Microphone Test: Best Microphones for Fitness Instructors

Microphone Test: Best Microphones for Fitness Instructors

A microphone test before the workout helps ensure that the fitness instructor won’t have to stop to make adjustments due to faulty equipment. [Image by Clive Pollard via Flickr]

Why would a fitness instructor find a microphone test important? Fitness instructors have a tough job. They not only have to be incredibly physically fit, but they have to work out several times per day. They’re on the move, active, and unable to stop a class because of technical issues.

The goal of a fitness instructor is to keep the heart rate of their clients up throughout the workout. This means motivating them through speech, demonstrating through action, and basically being present to keep them going from the beginning of the workout to the end.

So why are we writing about microphones for fitness instructors and making sure a microphone test can help ensure optimal preparation for any routine? Because this is one of the key weak points of many fitness instructors’ setups. A bad wireless microphone can cut in and out, poor water proofing makes sweat a particularly nasty threat to its longevity, and sound clarity is of utmost importance as the fitness instructor directs his or her clients.

So what is the best microphone for a fitness instructor to use? Is it a headset-style mic that attaches to your ear with a small boom that runs to your mouth? Perhaps a lavalier microphone that clips to your shirt and connects via a wire to your sound system, or a remote unit that wirelessly transmits the signal to a receiver?

In the interest of simplicity, we’ll cover the latter. A lavalier microphone has a number of pros and cons associated with it that could either help or hurt you as a fitness instructor talking to a class full of eager athletes hoping to get their workout in. We’ll also touch on wearable microphones that attach to your ear, and go over some of the pros and cons of these units.

Microphone Test: Lavalier Microphones

Lavalier microphones are used by broadcast, film, and fitness professionals every day. They’re typically rugged pieces of equipment that allow you to capture and transmit clear audio without the potential interference of a microphone positioned around your nose and mouth.

Fitness instructors tend to work up a sweat and breathe heavily during their routine. You don’t want the sound of your breathing to come across the loudspeaker to your class. You want nothing more than the music and the sound of your voice to come through. This is where a lavalier microphone excels. It’s just sensitive enough to pick up your voice and, positioned correctly, will be out of the way so you can do what you need to do.

The downside of one of these microphones is the noise associated with clothing. If you don’t clip it properly, the little pickup can make an awful racket as the mic rubs against your shirt. Doing a microphone test first will let you know if this is going to be a problem or if you’re in the clear.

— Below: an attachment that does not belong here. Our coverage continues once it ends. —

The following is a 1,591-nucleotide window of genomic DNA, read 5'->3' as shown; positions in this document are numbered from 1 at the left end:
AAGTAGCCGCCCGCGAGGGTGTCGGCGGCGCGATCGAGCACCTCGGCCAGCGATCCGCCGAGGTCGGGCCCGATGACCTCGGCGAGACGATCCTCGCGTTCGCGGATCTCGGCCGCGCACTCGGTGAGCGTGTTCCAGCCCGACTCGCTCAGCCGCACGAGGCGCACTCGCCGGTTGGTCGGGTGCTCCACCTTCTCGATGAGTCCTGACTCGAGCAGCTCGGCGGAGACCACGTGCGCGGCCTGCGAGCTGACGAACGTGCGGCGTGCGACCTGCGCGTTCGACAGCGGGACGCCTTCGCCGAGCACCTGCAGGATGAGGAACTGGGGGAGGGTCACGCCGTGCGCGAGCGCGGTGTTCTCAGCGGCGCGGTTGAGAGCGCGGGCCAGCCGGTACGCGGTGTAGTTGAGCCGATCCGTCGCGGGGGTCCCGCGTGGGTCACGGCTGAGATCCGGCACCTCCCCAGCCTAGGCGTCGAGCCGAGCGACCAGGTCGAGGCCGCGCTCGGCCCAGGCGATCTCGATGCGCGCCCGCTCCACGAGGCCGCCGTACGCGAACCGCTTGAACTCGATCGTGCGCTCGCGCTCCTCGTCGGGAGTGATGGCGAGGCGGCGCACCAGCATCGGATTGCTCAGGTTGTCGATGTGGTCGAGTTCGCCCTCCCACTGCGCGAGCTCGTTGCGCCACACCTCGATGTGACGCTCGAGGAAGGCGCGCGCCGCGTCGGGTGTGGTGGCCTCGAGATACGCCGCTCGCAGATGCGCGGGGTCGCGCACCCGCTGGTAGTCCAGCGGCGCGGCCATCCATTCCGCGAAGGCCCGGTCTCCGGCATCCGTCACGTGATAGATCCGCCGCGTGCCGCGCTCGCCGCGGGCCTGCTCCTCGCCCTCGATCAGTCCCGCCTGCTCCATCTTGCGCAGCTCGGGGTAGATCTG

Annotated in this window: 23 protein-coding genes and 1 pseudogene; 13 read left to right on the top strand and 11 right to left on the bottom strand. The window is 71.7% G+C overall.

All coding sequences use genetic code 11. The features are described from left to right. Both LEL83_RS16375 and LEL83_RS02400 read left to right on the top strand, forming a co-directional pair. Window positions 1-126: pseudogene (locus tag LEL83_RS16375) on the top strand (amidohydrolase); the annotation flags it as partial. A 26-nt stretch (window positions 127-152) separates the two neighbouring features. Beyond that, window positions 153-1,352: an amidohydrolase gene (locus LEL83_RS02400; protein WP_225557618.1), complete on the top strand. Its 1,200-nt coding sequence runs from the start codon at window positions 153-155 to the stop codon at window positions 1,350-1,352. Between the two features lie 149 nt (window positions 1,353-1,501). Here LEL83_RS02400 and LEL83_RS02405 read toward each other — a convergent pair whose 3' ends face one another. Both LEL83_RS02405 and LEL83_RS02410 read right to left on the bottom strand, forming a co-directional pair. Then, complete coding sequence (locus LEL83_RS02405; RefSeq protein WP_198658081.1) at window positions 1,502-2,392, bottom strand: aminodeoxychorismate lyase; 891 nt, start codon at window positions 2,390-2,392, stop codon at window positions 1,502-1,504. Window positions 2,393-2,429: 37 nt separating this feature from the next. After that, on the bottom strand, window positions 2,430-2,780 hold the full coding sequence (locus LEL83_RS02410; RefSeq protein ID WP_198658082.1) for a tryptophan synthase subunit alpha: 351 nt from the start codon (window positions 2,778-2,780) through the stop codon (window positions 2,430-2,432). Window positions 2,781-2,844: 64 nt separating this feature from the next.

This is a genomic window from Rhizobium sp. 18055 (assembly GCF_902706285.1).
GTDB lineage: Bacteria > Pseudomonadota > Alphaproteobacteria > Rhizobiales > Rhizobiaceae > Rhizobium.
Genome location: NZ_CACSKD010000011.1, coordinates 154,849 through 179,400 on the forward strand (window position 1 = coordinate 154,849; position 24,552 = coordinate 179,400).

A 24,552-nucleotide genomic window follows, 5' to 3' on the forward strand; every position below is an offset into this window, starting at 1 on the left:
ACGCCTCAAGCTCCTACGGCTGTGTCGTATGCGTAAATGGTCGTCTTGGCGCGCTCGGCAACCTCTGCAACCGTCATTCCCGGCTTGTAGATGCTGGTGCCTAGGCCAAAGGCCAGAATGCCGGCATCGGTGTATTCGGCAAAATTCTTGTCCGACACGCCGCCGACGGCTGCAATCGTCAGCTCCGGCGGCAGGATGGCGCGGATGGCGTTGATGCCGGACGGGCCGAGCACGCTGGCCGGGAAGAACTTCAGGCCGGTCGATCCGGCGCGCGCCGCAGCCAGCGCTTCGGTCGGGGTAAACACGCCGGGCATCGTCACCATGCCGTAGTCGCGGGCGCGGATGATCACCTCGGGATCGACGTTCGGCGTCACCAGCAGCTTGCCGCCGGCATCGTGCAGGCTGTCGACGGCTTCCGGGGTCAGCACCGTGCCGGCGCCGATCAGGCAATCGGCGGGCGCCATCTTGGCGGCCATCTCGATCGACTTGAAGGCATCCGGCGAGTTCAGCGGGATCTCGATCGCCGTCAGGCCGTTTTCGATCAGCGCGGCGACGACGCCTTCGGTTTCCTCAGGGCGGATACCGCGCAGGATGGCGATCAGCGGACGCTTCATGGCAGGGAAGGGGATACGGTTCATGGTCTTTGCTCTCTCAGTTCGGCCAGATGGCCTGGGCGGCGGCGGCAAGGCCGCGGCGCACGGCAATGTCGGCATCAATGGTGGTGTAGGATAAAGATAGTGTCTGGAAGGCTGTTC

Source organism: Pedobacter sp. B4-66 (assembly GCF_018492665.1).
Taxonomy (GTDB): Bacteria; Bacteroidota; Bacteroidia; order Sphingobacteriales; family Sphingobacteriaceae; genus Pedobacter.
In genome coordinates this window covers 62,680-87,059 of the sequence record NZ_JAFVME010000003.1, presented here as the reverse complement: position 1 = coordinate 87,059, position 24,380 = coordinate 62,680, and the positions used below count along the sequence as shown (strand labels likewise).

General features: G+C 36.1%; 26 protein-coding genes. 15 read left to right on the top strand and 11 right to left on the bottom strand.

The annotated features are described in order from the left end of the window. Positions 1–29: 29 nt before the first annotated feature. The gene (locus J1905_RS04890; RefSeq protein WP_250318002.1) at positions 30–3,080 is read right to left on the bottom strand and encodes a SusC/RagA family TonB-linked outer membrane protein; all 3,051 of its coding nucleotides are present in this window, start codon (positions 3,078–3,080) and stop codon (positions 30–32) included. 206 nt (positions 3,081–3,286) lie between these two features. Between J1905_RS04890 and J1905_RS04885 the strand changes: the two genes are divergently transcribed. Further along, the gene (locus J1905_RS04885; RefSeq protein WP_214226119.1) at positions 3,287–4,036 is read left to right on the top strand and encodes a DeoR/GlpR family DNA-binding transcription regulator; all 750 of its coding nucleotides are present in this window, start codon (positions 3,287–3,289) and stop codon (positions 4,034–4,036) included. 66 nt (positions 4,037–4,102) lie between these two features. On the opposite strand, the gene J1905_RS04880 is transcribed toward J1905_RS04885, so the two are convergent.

One popular and inexpensive option in this category comes from Audio-Technica. The ATR-3350 is a solid, reliable microphone priced at just under $20. The wire is long enough to reach a wired receiver, but thin enough to roll and tuck into your shirt or pocket to avoid accidental snags when used with a wireless transmitter. Again, doing a proper microphone test first should help you determine whether or not this will be an issue.

Microphone Test: Headsets

A head-worn microphone like the Pyle-Pro PMHMS20 can make a huge difference in your workout instruction. Not only will you not have to deal with making sure you don’t accidentally knock into your microphone during your workout, but it’s almost invisible on your face should you wish to record a session for YouTube or some other online video.

Head-worn microphones are easily to work with and offer an advantage of better vocal audio in a noisy room. Lavalier microphones can be really good at picking out the primary voice, but nothing quite compares to a microphone positioned an inch from your mouth.

The downside you hit with these can be your breathing. You may need to work with mic positions and gain levels to filter out this extra noise. Need I say it? Microphone test first so you’re not troubleshooting during a workout session.

Regardless of which solution you go with, remember that the most important thing to consider is the clarity of your words. If you’re more of a loud speaker, you might want to go with a microphone that doesn’t sit virtually on top of your vocal pathway. If you tend to be a bit quieter during the heat of a workout, then a microphone sitting lower on your chest is probably not the best solution to try first.

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Chris has consistently expressed his convictions and visions outright, supplying practical information to targeted audiences: media agencies, business owners, technology consumers, software and hardware professionals, et al. He remains a passionate personality in the tech community-at-large. He's a geek.